When is an error not really an error?
The other day Google Webmaster Tools informed one of my clients that it had found over 1,000 404 errors. Numerous Google folks (including Maile Ohye) have told me that an excess of 404s will adversely impact SEO.
Supporting this thesis and to help in tracking down these renegade links, Google has relatively new functionality that tells you what pages a 404 was linked from. Thank you Google.
Very quickly I realized that all of the ‘linked from’ pages were cached pages. Pages with a discovery date of between four to six months ago. Internal pages. Pages that have since changed. In fact, pages that no longer have a link to the dead page.
No thank you Google.
Clearly it would have been nice if this client had 301 redirected all of these URLs. But when doing a major architecture change you’re often going to orphan a number of URLs. It happens. And if you’ve retired the links internally, and no external links existed, the pages essentially disappear.
Unless you’re crawling an out-of-date copy of the page.
Of course you can request a URL removal via Google Webmaster Tools. But am I really going to do this for 1,000 pages? It’s painful even if I can narrow it down using a directory or subdirectory.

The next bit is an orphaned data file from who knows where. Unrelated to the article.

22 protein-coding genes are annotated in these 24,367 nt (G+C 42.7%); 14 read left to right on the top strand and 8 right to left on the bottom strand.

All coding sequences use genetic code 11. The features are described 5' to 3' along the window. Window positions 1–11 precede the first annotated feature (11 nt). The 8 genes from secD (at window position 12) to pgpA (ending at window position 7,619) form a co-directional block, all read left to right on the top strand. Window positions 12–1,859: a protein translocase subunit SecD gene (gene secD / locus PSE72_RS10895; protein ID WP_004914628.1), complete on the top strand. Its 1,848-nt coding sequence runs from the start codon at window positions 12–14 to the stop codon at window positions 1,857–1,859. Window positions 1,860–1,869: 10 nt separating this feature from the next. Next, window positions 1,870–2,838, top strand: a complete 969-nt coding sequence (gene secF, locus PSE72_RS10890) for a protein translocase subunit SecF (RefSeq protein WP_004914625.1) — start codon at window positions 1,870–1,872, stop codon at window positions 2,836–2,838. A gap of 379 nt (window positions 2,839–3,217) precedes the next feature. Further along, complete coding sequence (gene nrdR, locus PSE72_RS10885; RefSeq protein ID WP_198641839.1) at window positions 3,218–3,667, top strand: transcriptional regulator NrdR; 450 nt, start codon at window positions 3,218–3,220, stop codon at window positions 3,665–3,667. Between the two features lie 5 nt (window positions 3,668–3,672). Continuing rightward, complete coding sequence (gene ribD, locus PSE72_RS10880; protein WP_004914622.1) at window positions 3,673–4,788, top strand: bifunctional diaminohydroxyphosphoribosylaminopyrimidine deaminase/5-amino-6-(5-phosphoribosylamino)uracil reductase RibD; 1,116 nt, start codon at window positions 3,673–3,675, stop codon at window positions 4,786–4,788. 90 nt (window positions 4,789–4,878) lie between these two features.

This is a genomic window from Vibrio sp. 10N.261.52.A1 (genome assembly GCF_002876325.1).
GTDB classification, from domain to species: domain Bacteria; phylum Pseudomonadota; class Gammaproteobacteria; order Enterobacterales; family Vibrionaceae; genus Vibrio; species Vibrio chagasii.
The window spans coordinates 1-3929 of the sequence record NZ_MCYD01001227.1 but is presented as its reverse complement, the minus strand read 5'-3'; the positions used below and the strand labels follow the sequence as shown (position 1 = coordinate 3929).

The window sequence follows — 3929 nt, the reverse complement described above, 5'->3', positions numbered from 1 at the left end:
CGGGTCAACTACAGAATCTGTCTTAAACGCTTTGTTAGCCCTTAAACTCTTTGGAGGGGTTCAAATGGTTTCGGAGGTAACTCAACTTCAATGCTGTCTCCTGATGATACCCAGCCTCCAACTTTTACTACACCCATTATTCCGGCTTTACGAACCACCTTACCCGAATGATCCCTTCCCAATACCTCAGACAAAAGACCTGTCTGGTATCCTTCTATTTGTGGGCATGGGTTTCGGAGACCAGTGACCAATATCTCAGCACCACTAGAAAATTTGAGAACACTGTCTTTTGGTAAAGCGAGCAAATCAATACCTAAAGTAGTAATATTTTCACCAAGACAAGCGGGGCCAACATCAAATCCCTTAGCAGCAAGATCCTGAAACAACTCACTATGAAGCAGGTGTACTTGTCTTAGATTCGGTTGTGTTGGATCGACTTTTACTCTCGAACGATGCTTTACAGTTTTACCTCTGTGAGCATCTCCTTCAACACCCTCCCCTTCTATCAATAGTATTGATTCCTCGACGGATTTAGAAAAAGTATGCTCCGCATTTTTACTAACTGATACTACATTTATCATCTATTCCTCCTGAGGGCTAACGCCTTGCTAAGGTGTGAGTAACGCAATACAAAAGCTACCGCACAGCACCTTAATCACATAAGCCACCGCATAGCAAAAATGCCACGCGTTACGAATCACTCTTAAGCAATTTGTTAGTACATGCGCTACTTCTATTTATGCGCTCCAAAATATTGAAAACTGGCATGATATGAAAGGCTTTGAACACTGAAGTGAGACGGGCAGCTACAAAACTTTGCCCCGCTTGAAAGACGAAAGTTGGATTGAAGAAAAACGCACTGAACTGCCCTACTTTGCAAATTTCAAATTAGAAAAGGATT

Instead I can implement 301 redirects for the offending URLs. All for the sole purpose of ensuring that a cached crawl of internal pages doesn’t trip a 404.
Both of these options seem unnecessary.
If Google finds a 404 in a cached page why wouldn’t they seek out the original to verify that the problem currently exists? It seems like an easy business rule to implement and would likely reduce the volume of URL removal requests.
Is it that easy or am I missing something?
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